Yesterday my moving fillister plane got a little bit wet. I tried to wipe it off, but I decided that it would be better to place it on top of one of the transformers, so it could dry completely.
I forgot to take it down when it was dry, but the always cooperative gale stricken North Sea helped me with that today.
Go figure if an old cast iron plane survives a fall from 4 feet onto a steel floor undamaged?
Nope, no chance of that happening. The plane is broken in two.
I need a little time with either calm sea or alongside in a place where we are allowed to do hot work to try to fix the plane.
My plan is to braze the two parts together. In order to do that I am going to chamfer the sides of the broken area and line up the parts before brazing.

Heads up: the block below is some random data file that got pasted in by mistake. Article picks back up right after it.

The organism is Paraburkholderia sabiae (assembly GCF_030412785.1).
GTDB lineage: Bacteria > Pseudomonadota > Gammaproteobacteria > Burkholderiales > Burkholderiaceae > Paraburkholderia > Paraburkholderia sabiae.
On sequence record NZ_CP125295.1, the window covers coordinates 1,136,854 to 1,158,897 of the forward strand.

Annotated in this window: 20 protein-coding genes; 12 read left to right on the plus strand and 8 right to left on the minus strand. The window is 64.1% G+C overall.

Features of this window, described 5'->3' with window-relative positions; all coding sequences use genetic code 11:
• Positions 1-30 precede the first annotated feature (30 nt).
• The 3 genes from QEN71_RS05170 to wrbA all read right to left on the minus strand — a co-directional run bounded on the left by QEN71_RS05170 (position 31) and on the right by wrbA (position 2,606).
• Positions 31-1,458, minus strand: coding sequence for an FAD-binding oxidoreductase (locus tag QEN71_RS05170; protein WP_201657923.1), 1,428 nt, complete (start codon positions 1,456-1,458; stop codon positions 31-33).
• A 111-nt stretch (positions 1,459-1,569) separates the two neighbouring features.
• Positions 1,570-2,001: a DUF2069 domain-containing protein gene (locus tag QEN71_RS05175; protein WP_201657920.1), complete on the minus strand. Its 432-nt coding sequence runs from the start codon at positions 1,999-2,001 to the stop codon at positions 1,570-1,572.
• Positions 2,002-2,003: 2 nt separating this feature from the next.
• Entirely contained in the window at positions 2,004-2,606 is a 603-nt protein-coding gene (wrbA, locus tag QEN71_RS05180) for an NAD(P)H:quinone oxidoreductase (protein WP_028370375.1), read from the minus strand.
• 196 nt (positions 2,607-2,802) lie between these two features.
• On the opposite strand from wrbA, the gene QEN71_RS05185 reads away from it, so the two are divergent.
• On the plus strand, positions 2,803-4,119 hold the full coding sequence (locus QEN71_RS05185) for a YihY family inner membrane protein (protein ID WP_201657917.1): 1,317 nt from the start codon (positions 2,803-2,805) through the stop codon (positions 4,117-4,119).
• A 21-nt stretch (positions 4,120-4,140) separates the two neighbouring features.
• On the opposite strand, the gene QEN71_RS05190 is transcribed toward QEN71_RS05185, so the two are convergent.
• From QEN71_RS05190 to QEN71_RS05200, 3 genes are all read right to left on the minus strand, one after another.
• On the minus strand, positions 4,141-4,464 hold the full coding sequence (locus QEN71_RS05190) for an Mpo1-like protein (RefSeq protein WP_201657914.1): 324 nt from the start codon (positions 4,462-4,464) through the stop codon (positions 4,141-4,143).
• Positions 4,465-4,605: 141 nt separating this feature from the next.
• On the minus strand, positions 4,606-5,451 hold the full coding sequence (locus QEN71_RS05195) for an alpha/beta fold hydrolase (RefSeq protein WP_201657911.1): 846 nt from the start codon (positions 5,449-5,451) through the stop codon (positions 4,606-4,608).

With a bit of luck I should be able to get the plane back together, and then it will be a matter of some work with a file to make sure the sole is level again. The blade also took a hit, so there's a nick in the cutting edge. But if everything else goes as I hope, that will be a minor challenge.
If only I had observed the 7P's as described by Ralph the accidental woodworker this would not have happened.